The gold market took its cue from the biggest banking crisis since the 2008 Great Financial Crisis that occurred this past week. Gold proved to be the ultimate safe-haven asset that investors run to when an unexpected crisis shakes the markets. Analysts report that gold prices are ending Friday up more than 3% on the session as investors do not want to go home ahead of the weekend sans some protection from the uncertain shocks that are still to take place. It appears that customers are urgently moving their money out of regional banks at an unprecedented rate, in the process creating a liquidity crunch. The regional banks have to sell bonds to raise the capital to meet their customers’ withdrawal demands. However, the aggressive interest rate hikes of the last 12 months that have been pushed by the Feds to control inflation have driven bond prices down to almost nothing, so the banks are selling their bonds at a loss. As a sign of the panic in the financial system, data from the Federal Reserve showed that banks borrowed a record $164.8 billion from the Fed in the week ending March 15, compared to $4.58 billion borrowed the previous week. In the 2008 crisis, the record borrowing was $111 billion.
In the week just ended, gold came from $1,868.26 one week ago to $1,989.25 per troy ounce this week for a gain of 6.48%. Silver ended at $20.54 one week ago and at $22.60 per troy ounce just this past week for a gain of 10.03%. Platinum followed the trend from its week-ago close at $964.88 to last Friday’s close at $978.95 per troy ounce, climbing by 1.46%. Palladium climbed this week by 2.84% from its week-ago close of $1,383.98 to this week’s close of $1,423.30 per troy ounce. The three-month LME prices for base metals generally lost ground for the week. Copper lost by 3.78% from the previous week’s close of $8,853.00 to this week’s close at $8,518.00 per metric tonne. Zinc came from its week-ago close of $2,974.00 to this week’s close at $2,857.50 per metric tonne for a loss of 3.92%. Aluminum ended this week at $2,267.50 per metric tonne, a loss of 2.60% from the previous week’s close of $2,328.00. Tin, which closed the previous week at $23,351.00, ended this week at $22,218.00 per metric tonne, down by 4.85%.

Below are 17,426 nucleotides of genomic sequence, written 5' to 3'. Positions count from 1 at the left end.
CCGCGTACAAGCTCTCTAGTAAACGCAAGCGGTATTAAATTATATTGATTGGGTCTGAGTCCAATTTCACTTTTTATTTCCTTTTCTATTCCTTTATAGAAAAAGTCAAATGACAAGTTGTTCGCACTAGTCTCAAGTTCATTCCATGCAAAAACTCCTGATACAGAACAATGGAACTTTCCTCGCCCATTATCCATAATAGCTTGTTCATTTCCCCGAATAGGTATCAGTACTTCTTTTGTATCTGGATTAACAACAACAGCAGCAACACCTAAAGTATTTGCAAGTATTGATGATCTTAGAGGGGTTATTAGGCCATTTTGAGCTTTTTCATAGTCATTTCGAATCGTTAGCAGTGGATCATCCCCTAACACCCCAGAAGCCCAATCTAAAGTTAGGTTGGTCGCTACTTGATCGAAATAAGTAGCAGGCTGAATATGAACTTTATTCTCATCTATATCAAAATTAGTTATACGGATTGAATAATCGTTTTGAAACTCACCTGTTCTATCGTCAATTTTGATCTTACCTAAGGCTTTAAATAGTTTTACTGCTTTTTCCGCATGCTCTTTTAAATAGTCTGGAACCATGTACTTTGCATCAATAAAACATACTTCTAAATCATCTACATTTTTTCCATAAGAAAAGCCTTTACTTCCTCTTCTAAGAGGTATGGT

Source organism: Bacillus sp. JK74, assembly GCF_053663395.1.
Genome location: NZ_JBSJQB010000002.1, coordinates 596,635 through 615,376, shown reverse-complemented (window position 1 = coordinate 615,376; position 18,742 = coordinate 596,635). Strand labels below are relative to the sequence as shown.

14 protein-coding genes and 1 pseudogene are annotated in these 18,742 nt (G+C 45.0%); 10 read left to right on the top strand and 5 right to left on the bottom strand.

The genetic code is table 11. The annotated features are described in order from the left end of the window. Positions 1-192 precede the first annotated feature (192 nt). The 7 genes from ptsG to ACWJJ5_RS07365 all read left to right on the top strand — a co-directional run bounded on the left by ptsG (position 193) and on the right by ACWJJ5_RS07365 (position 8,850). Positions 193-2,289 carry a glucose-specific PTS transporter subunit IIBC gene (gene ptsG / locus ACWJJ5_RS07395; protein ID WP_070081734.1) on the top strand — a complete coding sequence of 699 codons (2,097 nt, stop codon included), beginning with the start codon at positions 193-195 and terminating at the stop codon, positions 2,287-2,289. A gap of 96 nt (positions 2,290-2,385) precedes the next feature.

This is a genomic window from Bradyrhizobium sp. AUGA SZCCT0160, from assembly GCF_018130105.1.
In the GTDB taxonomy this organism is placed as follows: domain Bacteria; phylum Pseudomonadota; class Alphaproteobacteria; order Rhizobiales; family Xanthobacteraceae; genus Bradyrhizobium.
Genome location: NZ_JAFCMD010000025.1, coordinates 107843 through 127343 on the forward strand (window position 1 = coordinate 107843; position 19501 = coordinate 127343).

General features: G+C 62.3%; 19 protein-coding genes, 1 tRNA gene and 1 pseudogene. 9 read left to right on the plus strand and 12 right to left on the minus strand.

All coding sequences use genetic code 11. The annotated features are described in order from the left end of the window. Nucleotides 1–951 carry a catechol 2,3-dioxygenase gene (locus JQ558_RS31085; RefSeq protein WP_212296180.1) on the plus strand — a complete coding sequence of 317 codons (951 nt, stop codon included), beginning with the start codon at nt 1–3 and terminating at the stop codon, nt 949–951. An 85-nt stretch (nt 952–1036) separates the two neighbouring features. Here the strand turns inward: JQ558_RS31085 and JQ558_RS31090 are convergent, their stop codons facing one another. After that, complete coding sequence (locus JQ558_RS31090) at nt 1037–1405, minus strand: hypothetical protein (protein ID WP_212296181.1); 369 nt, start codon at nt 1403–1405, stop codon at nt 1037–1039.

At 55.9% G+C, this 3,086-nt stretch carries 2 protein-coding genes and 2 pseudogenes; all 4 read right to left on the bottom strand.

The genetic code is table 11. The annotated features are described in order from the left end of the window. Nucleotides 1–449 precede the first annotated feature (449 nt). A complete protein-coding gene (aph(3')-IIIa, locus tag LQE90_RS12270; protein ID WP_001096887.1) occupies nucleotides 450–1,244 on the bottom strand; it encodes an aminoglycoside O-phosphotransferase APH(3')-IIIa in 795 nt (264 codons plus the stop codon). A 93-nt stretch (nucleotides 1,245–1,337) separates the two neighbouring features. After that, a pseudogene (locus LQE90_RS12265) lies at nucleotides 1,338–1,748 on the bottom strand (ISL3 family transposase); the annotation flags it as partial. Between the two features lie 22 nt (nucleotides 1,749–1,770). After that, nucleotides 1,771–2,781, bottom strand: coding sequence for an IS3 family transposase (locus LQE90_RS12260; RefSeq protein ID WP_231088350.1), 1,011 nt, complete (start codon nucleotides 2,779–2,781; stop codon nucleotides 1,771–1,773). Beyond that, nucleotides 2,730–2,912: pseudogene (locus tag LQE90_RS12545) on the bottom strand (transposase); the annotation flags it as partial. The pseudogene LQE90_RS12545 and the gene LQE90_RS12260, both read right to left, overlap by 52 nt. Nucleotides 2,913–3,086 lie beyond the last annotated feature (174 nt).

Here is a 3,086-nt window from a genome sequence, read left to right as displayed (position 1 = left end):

Energy and Oil
The looming bank crisis brought about by the collapse of Silicon Valley Bank has alerted the oil markets to the risks of seeing other U.S. banks going down the drain. This dire prospect has sent the benchmark WTI below $75 per barrel and Brent below the $80 per barrel mark. The oil supply-demand narrative has almost been completely overtaken by news of the macroeconomic situation, to the point that even the few newsworthy events did not attract the attention of investors. OPEC oil demand growth remains at 2.3 million barrels per day and U.S. oil inventories appear to remain relatively stagnant. In the most recent monthly oil market report, OPEC increased its 2023 oil demand growth forecast for China to an increase of 0.71 million barrels per day year-on-year. This is attributed to strong jet fuel and diesel demand hikes of which one-third of this year’s global growth is accounted for by the Asian powerhouse that is China. Meanwhile, the now-failed Silicon Valley Bank has been a major lender to community solar projects, thus its collapse could jeopardize the buildout of smaller than utility-scale solar farms, currently at a capacity of 5.6 GW.
Based on the report week from March 8 to March 15, 2023, the Henry Hub spot price fell $0.06 from $2.50 per million British thermal units (MMBtu) at the beginning of the week to $2.44/MMBtu by the week’s end. The price of the April 2023 NYMEX contract decreased by $0.112, from $2.551/MMBtu on March 8 to $2.439/MMBtu on March 15. The price of the 12-month strip averaging April 2023 through March 2024 futures contracts declined $0.206 to $3.179/MMBtu. International natural gas futures prices increased this report week. Weekly average front-month futures prices for liquefied natural gas (LNG) cargoes in East Asia rose $0.01 to a weekly average of $14.22/MMBtu. Natural gas futures for delivery at the Title Transfer Facility (TTF) in the Netherlands, the most liquid natural gas market in Europe, increased by $0.91 to a weekly average of $14,57/MMBtu. The prices were $36.76/MMBtu in East Asia and $37.95/MMBtu at the TTF in the corresponding week last year (i.e., the week ending March 16, 2022).